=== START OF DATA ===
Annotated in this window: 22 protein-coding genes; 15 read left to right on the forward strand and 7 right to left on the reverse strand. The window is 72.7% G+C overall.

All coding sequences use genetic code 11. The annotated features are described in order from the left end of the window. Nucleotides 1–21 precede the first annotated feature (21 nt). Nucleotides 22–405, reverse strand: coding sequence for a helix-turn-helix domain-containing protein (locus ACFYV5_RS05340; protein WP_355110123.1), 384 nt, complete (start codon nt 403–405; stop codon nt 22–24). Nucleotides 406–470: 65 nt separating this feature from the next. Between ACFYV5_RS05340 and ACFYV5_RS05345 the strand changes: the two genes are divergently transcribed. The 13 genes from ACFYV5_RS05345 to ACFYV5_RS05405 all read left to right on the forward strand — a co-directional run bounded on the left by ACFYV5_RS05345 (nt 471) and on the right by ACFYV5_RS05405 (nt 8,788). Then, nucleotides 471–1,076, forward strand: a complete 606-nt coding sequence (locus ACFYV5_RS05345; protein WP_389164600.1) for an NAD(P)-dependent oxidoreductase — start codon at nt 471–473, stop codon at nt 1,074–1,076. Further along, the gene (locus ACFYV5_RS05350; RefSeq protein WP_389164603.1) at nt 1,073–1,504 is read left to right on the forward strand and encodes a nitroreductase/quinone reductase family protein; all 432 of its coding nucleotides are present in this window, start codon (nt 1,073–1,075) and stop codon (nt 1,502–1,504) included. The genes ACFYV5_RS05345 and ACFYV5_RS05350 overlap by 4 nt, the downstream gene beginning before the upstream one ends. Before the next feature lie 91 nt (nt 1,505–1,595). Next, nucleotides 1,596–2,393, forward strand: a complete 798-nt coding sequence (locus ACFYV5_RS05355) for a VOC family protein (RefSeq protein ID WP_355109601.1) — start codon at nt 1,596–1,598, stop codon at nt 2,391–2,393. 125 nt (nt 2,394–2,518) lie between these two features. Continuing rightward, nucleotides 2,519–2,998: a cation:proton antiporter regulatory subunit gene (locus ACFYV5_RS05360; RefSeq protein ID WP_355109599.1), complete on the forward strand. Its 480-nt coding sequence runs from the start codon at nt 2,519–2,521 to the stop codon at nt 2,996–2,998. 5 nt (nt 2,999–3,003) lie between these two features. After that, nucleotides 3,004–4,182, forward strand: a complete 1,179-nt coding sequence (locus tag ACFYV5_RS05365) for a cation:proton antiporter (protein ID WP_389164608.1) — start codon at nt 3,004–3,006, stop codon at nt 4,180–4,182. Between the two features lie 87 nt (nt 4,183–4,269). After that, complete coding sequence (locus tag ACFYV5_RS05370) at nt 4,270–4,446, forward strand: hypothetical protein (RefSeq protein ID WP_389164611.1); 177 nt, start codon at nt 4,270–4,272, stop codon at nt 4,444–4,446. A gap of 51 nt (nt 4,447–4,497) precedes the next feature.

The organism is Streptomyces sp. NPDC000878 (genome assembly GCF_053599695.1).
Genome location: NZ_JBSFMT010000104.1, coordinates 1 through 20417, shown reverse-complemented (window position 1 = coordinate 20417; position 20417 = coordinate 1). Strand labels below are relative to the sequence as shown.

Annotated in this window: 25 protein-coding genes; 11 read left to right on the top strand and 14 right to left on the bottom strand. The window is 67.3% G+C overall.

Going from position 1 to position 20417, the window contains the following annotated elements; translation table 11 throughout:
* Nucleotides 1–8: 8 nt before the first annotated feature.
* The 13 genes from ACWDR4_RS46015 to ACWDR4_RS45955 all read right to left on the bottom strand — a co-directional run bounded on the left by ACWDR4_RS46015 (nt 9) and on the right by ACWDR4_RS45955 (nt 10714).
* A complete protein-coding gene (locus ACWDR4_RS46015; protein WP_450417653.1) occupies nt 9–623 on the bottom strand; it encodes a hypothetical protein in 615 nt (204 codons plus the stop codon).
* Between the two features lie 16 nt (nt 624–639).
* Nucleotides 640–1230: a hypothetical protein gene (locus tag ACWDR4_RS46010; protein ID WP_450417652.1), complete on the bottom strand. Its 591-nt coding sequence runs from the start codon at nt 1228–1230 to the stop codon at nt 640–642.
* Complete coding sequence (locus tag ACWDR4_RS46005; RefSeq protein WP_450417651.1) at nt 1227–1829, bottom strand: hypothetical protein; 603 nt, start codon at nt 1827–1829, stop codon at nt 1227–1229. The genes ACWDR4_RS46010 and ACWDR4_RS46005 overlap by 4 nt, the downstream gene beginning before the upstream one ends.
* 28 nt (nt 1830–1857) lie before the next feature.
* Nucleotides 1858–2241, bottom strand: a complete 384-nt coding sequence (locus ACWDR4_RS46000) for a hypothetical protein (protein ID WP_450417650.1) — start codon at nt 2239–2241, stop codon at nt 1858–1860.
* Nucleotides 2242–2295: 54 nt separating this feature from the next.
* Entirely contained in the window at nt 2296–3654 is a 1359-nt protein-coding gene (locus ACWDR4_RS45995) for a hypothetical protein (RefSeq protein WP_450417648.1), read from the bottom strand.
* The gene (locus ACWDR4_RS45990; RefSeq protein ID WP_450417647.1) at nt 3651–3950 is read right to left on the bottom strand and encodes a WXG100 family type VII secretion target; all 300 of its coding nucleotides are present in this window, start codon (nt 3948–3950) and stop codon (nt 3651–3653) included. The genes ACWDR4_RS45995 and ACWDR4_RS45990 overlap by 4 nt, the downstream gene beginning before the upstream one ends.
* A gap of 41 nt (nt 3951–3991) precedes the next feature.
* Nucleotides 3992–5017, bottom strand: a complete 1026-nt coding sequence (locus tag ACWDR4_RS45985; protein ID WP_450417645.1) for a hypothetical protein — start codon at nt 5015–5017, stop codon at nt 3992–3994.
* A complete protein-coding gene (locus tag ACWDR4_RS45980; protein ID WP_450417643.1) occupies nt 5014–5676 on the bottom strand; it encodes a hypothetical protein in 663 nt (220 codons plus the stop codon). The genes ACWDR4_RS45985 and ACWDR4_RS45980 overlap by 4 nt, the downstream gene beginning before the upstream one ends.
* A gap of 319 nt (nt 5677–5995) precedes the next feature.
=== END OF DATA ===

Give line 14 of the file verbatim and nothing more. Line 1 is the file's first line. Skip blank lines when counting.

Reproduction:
* Nucleotides 1858–2241, bottom strand: a complete 384-nt coding sequence (locus ACWDR4_RS46000) for a hypothetical protein (protein ID WP_450417650.1) — start codon at nt 2239–2241, stop codon at nt 1858–1860.